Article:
No doubt that this has been a very stormy year in Baltimore. We had nearly double our normal snowfall, the coldest March temperature on record, and the heavy spring rains that helped lead to the landslide off of Charles St. on April 30th (see video here) But what I have to show here goes beyond recent weather and should be filed under the aging and neglected infrastructure of our cities.
The recent closing of I-495 in Delaware because of tilted pillars has 90,000 cars a day dealing with alternative routes, but better safe emergency construction gets done, right?
With that said, here is a look at a cracked pillar supporting the elevated span of I-83 in Baltimore City, known locally as the Jones Falls Expressway, or JFX. This area of Meadow Mill is often subjected to flooding and lots of debris flowing downsteam, which apparently has taken its toll.
Karene Smith sent me the following message through my Facebook page along with these photos in the slide show. She was hoping I could help get the attention of someone who can address this, and hope this helps.
According to Karene:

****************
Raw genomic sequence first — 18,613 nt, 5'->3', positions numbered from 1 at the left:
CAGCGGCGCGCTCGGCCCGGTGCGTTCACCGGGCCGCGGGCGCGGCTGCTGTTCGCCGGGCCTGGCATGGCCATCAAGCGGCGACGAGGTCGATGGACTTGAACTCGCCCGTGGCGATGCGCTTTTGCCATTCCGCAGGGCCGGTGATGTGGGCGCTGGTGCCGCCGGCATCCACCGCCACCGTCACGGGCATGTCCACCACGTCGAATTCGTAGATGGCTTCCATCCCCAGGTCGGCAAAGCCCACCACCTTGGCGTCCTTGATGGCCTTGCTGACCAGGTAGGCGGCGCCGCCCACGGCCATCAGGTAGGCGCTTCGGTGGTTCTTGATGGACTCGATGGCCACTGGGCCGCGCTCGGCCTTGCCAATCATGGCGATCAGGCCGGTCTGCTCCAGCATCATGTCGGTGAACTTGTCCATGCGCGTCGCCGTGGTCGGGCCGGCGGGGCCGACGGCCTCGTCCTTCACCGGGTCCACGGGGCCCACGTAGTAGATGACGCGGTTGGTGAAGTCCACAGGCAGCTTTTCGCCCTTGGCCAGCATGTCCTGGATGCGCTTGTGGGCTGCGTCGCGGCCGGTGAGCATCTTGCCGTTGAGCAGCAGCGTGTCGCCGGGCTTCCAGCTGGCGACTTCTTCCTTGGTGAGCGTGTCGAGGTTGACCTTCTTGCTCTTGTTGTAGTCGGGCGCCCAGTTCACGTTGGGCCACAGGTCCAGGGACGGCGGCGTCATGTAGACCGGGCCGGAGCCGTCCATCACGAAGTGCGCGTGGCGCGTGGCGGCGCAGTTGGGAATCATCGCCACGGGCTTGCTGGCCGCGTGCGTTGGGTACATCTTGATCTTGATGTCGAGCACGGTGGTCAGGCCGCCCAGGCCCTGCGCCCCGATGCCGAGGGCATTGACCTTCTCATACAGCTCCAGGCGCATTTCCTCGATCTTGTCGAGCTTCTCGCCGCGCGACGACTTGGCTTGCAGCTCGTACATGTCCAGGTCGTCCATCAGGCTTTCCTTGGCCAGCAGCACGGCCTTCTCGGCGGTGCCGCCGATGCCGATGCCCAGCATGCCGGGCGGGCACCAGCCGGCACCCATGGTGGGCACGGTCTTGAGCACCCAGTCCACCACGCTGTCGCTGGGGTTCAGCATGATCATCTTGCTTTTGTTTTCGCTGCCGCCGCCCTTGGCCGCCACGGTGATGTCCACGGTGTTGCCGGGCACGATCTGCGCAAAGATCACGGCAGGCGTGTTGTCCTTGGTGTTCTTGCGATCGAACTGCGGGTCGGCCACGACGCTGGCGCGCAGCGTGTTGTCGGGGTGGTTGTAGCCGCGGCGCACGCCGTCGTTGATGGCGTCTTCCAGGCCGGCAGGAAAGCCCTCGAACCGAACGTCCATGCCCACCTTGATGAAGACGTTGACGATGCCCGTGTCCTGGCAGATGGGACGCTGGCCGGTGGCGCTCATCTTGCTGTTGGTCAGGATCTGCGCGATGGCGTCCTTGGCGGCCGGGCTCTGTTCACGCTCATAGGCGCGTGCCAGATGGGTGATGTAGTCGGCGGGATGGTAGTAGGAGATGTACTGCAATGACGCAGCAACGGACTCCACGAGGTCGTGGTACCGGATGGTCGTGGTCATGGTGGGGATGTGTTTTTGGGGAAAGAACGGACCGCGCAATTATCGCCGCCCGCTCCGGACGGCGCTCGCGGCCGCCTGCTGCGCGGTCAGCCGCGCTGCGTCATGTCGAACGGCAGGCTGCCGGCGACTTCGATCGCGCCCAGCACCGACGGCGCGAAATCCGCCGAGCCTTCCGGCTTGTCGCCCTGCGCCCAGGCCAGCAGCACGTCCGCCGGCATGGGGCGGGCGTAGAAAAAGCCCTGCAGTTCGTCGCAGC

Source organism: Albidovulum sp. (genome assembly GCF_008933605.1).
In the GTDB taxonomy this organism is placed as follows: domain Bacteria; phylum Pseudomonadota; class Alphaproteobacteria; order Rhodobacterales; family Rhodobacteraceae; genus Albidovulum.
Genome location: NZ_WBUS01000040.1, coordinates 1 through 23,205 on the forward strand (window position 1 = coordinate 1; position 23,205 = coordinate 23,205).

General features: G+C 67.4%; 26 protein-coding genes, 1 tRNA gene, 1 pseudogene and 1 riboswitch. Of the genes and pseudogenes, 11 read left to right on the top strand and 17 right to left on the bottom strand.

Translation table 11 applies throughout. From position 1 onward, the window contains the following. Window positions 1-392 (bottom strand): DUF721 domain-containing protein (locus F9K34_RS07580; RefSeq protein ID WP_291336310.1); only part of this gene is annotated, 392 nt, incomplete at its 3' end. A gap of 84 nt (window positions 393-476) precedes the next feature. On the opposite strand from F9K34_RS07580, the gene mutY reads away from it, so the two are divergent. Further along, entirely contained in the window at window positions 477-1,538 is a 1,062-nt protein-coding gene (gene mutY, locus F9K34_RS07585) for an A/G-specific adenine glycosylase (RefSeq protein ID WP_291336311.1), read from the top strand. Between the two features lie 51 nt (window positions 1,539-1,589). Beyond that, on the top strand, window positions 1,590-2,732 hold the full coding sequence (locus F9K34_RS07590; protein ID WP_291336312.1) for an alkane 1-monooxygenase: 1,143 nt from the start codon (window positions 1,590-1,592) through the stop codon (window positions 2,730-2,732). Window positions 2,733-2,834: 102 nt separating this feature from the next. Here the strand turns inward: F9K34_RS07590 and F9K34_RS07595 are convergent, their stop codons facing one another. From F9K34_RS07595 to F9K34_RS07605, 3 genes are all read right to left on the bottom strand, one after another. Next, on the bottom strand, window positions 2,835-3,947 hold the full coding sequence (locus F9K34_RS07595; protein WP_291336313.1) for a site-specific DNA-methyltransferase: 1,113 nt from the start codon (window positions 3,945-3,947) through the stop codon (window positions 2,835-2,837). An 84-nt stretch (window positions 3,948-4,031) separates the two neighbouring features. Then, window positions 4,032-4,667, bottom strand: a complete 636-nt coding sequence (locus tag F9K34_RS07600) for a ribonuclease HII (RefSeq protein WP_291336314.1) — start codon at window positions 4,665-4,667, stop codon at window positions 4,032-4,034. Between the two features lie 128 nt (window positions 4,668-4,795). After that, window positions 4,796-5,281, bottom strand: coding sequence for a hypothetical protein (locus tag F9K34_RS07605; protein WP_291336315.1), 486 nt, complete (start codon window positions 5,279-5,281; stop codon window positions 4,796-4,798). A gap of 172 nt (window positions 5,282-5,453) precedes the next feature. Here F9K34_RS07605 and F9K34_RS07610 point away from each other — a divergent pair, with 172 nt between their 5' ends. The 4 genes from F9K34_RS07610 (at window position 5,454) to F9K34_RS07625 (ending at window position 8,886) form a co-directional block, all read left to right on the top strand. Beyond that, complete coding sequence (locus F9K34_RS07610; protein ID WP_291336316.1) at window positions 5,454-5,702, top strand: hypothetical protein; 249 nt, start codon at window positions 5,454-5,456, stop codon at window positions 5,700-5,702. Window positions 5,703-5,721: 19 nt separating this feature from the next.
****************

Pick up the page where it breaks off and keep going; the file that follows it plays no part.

I went to the first meeting of the Balto Gem Cutters Guild at Meadow Mill, which flooded last month in the great deluge. The building has been repaired. The JFX....no. The tree that is pushing against this support is as large as the JFX support, if not larger around. I'm actually worried about traveling over that section now.
As you can see, there is exposed rebar, but more worrying to me, are the many cracks that run the length of the support.
An also worrying is the fact that any runoff will now use that huge tree as lever. It's firmly on the land and juts past the support.
I am not a structural engineer. I’m just a meteorologist who shared some calculus and physics classes with some of those engineers. So as a layman, I have to say I agree with the concern. It may just be cosmetic, but this looks like it needs to be addressed.
I am trying to be cautious with my delivery, but I do hope that via my large following this can get the attention of someone that is in charge to take a closer look at this and decide how to best handle this. If anything, I would hope to have a follow up about the integrity of this and the other columns in this span. It does appear that more debris will lead to more stress, but the visible fracturing is bad enough.
If this does lead to action and emergency repair, I surely hope that it is seen with appreciation and Karene should get credit for taking the initiative to try and get the word out.
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